Wednesday, October 28, 2009

The Ivy Chronicles, Part II

So about a week after I ended up with three additional ivy plants, I was shopping at another store, checking out the annuals. Not only can a girl always use a few more petunias for her outdoor baskets, but lots of plants that other folks consider annuals are actually tender perennials that make fine houseplants. (This year, I scored another Asparagus “fern”, a Crossandra , and a Pilea cardieria, and decided against a Dragon Wing Begonia. But again, I digress.)

And while shopping, what do I spy among the annuals? More ivy! And these are different from the ones I already have. There is a variegated type whose leaves remind me of yellow-edged flames, (possibly Hedera helix 'Yellow Ripple') and a beautifully patterned green and white variety, which I have tentatively identified as Hedera helix ‘Kolibri’ Of course I buy them. At this point, I’m not even pretending that they are for my wreath. These will be houseplants.

I think this is Hedera helix 'Kolibri'

So I was up to six plants. And I’ve made a little pact with my husband: Starting on June 1st of 2008, I’m not going to buy any more houseplants for six months. My husband is a great supporter of my houseplant hobby. However, he was a bit worried about me back then. I had been suffering from plant care burnout. And our budget needed a break. So I stop visiting the houseplant sections of nurseries, and my ivy acquisitions ceased.

Summer comes and goes, and I bring my ivies indoors, to live in my bedroom window shelves. This window is ideal for ivy in the winter. It gets quite cool at night, because I break a cardinal houseplant rule: I let the plants stay between a window and the closed curtain during the night. I’ve never had a plant object to this treatment, though I might remove a few tender plants temporarily when the Chicagoland night temperatures hit the single digits, Fahrenheit.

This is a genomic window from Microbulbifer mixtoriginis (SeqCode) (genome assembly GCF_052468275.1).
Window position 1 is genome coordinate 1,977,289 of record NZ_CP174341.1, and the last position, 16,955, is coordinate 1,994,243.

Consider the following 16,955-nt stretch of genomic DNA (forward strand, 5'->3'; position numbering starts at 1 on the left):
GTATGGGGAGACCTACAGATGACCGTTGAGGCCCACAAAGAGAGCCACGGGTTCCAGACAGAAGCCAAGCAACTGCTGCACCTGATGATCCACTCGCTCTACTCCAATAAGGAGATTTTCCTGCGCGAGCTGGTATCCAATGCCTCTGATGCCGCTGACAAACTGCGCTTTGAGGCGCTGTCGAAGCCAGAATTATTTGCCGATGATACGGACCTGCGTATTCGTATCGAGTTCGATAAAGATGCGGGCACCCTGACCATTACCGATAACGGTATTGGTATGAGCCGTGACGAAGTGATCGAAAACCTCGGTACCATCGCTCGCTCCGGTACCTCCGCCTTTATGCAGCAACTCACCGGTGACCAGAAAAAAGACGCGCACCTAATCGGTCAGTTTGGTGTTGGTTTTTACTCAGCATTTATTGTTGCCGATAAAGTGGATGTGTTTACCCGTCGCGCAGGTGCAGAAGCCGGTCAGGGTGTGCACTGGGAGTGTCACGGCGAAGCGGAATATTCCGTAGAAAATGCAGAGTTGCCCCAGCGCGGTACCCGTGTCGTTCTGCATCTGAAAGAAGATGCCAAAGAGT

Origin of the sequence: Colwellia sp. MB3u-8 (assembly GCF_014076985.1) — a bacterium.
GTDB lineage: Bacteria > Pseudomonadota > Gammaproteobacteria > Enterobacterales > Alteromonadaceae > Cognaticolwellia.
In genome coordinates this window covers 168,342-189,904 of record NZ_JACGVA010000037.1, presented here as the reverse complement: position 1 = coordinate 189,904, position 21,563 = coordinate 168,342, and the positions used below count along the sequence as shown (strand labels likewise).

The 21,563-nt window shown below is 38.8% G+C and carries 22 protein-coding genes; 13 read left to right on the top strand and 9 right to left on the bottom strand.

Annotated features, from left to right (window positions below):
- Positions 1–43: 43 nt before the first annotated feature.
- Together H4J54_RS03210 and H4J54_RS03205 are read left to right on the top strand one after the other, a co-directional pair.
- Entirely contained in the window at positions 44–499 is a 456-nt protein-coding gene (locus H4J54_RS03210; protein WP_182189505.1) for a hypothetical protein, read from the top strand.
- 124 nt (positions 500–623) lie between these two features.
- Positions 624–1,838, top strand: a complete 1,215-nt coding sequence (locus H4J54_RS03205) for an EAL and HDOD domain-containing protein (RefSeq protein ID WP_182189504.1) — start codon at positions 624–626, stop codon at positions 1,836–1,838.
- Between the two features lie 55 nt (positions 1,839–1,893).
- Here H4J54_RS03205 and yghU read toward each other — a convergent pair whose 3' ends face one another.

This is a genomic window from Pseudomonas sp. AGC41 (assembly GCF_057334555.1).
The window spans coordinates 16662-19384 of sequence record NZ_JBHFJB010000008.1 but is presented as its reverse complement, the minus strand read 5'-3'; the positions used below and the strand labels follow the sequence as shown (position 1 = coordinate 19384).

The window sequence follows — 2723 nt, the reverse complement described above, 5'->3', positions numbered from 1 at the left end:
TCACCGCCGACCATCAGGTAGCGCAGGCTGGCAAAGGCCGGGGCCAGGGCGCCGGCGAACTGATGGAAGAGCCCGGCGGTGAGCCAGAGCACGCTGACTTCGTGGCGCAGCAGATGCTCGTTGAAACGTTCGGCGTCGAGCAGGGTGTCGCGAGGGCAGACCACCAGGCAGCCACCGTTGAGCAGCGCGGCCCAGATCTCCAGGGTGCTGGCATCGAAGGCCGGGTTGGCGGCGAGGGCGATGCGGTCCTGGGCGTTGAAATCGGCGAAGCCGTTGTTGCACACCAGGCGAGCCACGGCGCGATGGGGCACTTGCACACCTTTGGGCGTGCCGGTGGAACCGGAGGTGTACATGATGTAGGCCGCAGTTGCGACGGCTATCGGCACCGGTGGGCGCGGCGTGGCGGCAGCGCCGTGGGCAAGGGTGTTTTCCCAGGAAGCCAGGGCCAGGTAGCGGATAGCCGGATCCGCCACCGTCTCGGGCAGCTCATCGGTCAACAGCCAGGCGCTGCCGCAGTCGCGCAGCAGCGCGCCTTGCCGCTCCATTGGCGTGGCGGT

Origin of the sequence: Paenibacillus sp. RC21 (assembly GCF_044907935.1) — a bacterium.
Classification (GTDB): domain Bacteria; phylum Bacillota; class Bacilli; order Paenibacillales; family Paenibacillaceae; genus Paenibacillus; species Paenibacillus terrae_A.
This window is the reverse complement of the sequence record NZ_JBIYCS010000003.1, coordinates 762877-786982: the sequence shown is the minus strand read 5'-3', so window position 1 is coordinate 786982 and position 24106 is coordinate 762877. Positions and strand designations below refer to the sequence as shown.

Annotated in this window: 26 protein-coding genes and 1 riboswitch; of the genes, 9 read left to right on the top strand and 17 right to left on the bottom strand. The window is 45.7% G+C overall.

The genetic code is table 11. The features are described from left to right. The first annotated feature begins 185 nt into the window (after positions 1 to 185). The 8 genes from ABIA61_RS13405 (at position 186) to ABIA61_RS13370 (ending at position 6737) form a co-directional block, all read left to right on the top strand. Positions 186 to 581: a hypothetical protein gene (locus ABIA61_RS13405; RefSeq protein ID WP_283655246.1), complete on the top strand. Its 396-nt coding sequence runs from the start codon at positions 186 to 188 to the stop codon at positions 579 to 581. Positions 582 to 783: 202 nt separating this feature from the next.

The six months of our pact pass relatively quickly. The ivies have all done well under the mist-and-wash regimen described in Part I. And since I think they look so lovely in the red pots, I decide that if I do buy more ivies in the future, that is what I will use for them all.

In late January, Bob and I are in Lowes shopping for who-remembers-what, and I wander into the houseplant area. And what do I see? Another Hedera helix that I don’t have. This one has small, lobe-less leaves, with a hint of chartreuse coloration.

NoId as described in the paragraph above

And so it continues. A trip to my favorite nursery yields a Heart-shaped Hedera. I don’t know if this is actually Hedera hibernica ‘Deltoidea’ or one of the heart-shaped H. helix varieties, but I had to have it. Then I’m at the supermarket, and I decide that if I’m going to have an ivy collection, I need a plain green variety in the classic ivy shape, so another plant finds its way into my cart.

Hedera hibernica ‘Deltoidea’ ?

And then there were nine. A midwinter trip to Home Depot finds me scooping up an ivy with curled leaves and stems, and another with small, nearly lobe-less leaves and white variegation (maybe H. helix ‘Little Diamond’)